the ancient path to abundant life

Jesus told His disciples that He came so we may “have life and have it abundantly” (John 10:10). If you were to take a good, hard look at your life, would you say you’re experiencing the abundant life, the easy and light yoke Jesus spoke of (Matthew 11:30)? Would you say that no matter your circumstances, you have a deep-seated joy in Christ? Perhaps you’ve tried all the latest techniques—the list-making, the goal-setting, the calendaring system. While these may help you accomplish tasks, none of them can bring you the freedom and joy you long for in your soul. Instead, we invite you to try something simple and ancient: the spiritual practices that followers of Christ have pointed to for thousands of years as the way to know Him better and enjoy Him more.


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Daily Question

Do you ever struggle to remember what God has done for you? What helps you remember?

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Comments (10)

Meditating on the name of "Jesus" saying it over and over again…One simple but powerful word "Jesus" How can we not think and remember by just saying His holy and precious name.

I walk in the goodness of God today because…….and I am always amazed at what Holy Spirit brings to my mind about all the good things God has done for me. Amazed at my forgetfulness. Amazed at His grace.

No. I know where I was, and the emptiness on my heart is gone and replaced with his love. His peace in my heart grounds me out everyday. I thank God every day that he saved a wretch like me.

I do all the time and I most likely will continue to do so, and I think simple things remind me. weather it is a blue jay, or a nice gesture from someone or a beautiful scenery. An affirmation on my phone that I feel comes straight from him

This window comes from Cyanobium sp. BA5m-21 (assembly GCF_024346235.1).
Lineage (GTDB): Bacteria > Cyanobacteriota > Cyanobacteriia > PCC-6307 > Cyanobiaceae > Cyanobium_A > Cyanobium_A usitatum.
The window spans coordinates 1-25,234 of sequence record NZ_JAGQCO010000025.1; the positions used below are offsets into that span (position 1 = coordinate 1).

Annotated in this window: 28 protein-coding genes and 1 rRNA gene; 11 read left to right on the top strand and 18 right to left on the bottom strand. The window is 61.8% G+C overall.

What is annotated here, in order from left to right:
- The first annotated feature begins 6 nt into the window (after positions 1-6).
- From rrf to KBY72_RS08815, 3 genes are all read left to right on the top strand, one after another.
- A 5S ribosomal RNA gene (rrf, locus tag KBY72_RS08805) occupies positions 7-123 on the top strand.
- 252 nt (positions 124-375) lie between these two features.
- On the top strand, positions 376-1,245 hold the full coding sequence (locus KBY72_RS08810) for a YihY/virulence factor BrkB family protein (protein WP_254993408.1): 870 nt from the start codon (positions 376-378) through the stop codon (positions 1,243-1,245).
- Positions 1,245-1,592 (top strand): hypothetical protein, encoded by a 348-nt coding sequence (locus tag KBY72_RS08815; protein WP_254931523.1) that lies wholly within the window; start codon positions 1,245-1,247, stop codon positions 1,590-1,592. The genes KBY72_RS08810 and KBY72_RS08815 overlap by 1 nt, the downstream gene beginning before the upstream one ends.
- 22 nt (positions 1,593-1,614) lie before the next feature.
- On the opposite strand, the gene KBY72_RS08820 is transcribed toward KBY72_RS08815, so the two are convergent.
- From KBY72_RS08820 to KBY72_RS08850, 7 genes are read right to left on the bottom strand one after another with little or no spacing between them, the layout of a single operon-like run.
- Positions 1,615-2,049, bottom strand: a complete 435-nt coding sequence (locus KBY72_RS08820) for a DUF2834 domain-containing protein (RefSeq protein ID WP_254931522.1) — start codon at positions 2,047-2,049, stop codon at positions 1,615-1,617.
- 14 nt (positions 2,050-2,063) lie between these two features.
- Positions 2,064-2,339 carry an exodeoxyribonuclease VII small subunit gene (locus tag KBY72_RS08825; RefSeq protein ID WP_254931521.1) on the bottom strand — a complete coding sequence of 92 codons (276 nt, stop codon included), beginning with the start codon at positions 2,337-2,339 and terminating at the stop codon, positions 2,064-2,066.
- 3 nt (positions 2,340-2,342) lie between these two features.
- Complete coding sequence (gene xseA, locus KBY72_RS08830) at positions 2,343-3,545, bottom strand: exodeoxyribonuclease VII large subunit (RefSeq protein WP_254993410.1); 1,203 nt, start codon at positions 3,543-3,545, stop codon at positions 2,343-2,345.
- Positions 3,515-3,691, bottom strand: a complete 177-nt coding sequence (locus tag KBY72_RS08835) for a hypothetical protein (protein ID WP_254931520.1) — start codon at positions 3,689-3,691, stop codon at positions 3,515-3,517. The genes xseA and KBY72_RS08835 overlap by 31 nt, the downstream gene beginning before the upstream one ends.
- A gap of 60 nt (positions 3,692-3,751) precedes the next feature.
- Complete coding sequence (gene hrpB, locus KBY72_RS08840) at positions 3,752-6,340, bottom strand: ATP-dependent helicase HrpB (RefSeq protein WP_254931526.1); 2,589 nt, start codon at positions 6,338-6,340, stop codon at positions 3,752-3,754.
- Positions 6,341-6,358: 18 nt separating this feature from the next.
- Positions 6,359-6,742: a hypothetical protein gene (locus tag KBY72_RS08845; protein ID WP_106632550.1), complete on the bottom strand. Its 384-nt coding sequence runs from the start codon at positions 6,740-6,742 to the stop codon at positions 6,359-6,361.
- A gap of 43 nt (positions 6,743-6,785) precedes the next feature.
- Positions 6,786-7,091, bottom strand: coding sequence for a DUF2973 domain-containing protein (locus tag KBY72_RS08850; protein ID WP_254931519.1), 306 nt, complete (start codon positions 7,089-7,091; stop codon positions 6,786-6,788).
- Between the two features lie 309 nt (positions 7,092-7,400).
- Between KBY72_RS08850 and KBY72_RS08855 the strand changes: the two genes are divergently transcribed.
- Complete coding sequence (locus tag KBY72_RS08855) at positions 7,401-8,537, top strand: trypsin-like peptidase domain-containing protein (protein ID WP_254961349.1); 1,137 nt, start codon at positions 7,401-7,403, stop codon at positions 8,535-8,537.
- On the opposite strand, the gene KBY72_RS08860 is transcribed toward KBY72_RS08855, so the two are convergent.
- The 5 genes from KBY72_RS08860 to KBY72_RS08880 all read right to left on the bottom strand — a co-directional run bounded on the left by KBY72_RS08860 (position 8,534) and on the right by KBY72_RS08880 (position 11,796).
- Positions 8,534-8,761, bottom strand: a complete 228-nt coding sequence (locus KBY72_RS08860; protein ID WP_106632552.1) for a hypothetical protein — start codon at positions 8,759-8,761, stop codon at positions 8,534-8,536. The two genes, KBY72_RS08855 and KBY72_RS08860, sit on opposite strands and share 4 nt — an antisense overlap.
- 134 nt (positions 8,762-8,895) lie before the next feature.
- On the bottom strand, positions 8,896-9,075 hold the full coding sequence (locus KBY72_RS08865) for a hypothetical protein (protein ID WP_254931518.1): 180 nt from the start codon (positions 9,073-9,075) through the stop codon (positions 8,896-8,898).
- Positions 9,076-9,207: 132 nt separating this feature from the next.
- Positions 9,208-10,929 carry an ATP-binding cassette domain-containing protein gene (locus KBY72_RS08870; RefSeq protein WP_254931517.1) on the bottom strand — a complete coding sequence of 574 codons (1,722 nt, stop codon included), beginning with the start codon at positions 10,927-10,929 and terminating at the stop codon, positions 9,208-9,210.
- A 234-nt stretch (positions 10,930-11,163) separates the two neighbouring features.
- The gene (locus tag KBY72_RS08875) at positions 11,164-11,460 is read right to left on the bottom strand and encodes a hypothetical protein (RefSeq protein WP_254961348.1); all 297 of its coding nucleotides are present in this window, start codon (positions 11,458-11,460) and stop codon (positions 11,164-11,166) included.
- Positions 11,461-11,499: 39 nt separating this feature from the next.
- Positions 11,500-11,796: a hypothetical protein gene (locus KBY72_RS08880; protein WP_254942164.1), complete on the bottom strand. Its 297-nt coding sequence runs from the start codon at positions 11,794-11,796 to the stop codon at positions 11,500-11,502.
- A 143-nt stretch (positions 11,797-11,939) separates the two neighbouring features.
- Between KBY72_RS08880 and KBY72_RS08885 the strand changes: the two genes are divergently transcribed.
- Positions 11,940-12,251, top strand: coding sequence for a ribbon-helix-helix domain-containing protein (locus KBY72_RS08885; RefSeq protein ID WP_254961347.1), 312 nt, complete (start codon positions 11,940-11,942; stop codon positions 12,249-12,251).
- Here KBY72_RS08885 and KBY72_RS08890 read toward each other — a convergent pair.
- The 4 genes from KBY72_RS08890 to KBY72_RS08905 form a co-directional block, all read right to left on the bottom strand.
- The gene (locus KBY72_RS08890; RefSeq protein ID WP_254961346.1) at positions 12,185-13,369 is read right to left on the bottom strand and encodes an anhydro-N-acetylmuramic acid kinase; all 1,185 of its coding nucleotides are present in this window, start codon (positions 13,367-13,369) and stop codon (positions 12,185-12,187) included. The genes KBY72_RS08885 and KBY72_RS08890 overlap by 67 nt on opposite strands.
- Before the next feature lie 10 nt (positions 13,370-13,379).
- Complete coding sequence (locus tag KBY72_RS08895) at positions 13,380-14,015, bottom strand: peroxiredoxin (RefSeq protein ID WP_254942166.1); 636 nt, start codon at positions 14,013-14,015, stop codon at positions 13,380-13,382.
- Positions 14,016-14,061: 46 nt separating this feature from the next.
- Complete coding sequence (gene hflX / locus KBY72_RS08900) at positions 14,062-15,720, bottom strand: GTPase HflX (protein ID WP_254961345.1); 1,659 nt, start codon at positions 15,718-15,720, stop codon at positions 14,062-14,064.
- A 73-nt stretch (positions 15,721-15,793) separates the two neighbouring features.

I forget often how much he has done for us, sending his only son to teach and lead a sinless life only to die on the cross for us to have eternal life and have all our sins forgiven once and for all… reading my bible, listening to worship music throughout the day, praying, spending time alone, are all ways that help me remember what he has done for me

Being in the word daily. I have calendars at work with Bible verses to meditate on through out my day to keep him close.

Yes I do more often than not. But when I hear other’s testimonies, when I see the goodness of God on and over other people..I remember my own story of how He saved me. I remember every moment He showed up in darkness and how He has transformed my life from darkness to life. And I become so full of joy and grateful for both.

Yes, I have grown up in church my whole life, that’s a really good thing; but at the same time I think Jesus dying starts to lose it meaning. So sometimes I just forget and move on with my life. I do still need to find a spiritual practice that will help me remember.

If I start by intentionally remembering one or two things and pray for the Holy Spirit to bring more to my memory, I find it begins as a small trickle. Eventually they begin to come at a rapid pace and I realize how forgetful I am and pray to make me more away of His benefits and His goodness.